The Structure of a Custom Roll Parsing Function

In this post, we’ll see how Custom Roll Parsing is constructed, using a simple example. In the later posts, we’ll see how to build in this structure to create more complex rolls.

When you run a custom roll parsing function, here are the steps the code runs through:

  1. First, you click the button or trigger the ability linked to that button.
  2. The sheet worker now starts to run. It might have a getAttrs phase, and might do some normal sheet worker stuff. This is often when the roll string is constructed (as described earlier).
  3. The startRoll function runs, and makes the roll described in your roll string. The result of that roll isn’t sent to chat yet. First, a roll object is created, which contains properties for the completed roll.
  4. You can now examine the roll that was just made, extract dice from it, do whatever you want with it. You might make changes to the roll, and store them in variables here.
  5. Now the finishRoll function runs, taking the roll just made and any extra details you have created, and sends them to a roll template.
  6. The roll template runs, and the modified result is sent to chat

This procedure can be very quick – some steps might be skipped or be handled seamlessly. But you also have the ability to step in at any point and do things. This series will show you how to do that.

The Simple Example

Let’s say you want to roll 3d6. The easiest way to do this would be with a roll button. You could do this:

<button type="roll" name="roll_simple" value="/roll 3d6">3d6<button>Code language: HTML, XML (xml)

Or if you wanted the output to look a bit prettier, maybe you’d do this:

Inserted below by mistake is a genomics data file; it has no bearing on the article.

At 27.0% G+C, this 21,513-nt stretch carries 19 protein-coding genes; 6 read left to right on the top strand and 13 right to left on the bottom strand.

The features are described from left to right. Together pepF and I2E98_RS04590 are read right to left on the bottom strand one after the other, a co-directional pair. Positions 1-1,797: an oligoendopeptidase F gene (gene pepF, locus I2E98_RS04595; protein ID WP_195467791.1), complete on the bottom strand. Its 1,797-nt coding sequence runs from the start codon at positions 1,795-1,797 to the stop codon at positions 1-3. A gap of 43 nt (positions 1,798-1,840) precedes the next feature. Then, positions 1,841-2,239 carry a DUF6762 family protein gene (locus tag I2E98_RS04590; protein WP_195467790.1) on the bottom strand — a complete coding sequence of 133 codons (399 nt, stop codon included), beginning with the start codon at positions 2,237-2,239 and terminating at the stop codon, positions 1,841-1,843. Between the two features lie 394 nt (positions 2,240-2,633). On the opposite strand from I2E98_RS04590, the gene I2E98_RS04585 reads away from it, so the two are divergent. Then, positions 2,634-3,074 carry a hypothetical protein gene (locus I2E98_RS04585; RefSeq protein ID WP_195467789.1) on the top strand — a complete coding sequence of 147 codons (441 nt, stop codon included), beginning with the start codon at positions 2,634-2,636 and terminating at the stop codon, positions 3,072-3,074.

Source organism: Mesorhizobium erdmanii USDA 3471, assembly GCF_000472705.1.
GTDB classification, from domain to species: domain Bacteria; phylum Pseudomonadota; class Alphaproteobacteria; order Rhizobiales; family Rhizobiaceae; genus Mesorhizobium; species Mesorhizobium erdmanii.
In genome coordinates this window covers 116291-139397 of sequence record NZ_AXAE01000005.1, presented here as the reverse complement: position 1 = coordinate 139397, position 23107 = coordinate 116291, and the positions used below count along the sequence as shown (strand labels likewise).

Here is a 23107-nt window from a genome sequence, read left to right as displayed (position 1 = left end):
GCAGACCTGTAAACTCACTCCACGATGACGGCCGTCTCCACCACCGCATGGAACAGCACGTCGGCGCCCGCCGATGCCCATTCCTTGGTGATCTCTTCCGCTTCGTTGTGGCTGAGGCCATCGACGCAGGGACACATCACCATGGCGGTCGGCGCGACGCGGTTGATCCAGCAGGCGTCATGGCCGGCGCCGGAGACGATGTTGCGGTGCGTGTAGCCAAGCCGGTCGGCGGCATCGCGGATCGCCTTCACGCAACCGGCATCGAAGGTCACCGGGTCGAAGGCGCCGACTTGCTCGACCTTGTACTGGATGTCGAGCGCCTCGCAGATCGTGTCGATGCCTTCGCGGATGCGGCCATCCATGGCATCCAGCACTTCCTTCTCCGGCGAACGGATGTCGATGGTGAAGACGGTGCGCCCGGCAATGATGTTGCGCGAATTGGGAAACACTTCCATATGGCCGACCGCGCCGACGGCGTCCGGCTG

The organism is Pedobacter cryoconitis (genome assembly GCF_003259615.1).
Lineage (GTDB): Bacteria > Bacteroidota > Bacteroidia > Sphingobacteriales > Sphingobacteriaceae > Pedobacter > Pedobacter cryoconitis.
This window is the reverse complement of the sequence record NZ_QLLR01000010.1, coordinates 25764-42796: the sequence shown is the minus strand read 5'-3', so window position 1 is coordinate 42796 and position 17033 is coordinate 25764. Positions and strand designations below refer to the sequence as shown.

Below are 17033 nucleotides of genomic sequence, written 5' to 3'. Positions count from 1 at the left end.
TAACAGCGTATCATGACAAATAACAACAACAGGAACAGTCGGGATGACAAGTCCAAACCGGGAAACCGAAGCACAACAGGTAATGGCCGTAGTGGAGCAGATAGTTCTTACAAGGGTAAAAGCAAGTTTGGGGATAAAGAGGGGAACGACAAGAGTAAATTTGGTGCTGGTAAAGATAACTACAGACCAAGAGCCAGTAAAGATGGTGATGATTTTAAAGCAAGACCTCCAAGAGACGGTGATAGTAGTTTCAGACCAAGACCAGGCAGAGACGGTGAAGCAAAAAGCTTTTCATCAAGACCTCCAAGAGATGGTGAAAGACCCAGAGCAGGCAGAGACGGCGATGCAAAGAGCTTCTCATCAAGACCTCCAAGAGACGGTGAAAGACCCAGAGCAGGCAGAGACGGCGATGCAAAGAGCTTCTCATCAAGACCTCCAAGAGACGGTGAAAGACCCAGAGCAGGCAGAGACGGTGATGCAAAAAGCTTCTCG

<button type="roll" name="roll_simple" value="&{template:default} {{name=Simple Roll}} {{roll=[[3d6]]}}">3d6<button>Code language: HTML, XML (xml)

If you are creating such a simple roll, this is better than Custom Roll Parsing. But let’s show what that would take as CRP.

Custom Roll Parsing Example

First we create the action button. Remember, it needs a unique name.

<button type="action" name="act_simple">3d6<button>Code language: HTML, XML (xml)

Notice that the action button doesn’t include the roll expression. You need to include that in the startRoll function.

We have created the button, now we need a sheet worker. Here are both versions of the roll.

on('clicked:simple', () => {
  startRoll('/roll 3d6', roll => {

});Code language: JavaScript (javascript)
on('clicked:simple', () => {
  startRoll('&{template:default} {{name=Simple Roll}} {{roll=[[3d6]]}}', roll => {
});Code language: JavaScript (javascript)

This starts like any normal action button worker, with clicked:button-name. Then we have a startRoll function – here we declare the roll string, and create a variable name. Here I’ve used roll. The official example (shown at the wiki) uses results, but this can create confusion as you’ll see later. It’s best to choose a unique name that matches what your roll is for. I could have used roll_3d6, or simple_roll_example, or anything that is a valid JavaScript variable name. I tend to use roll when I’m not sure what to call it.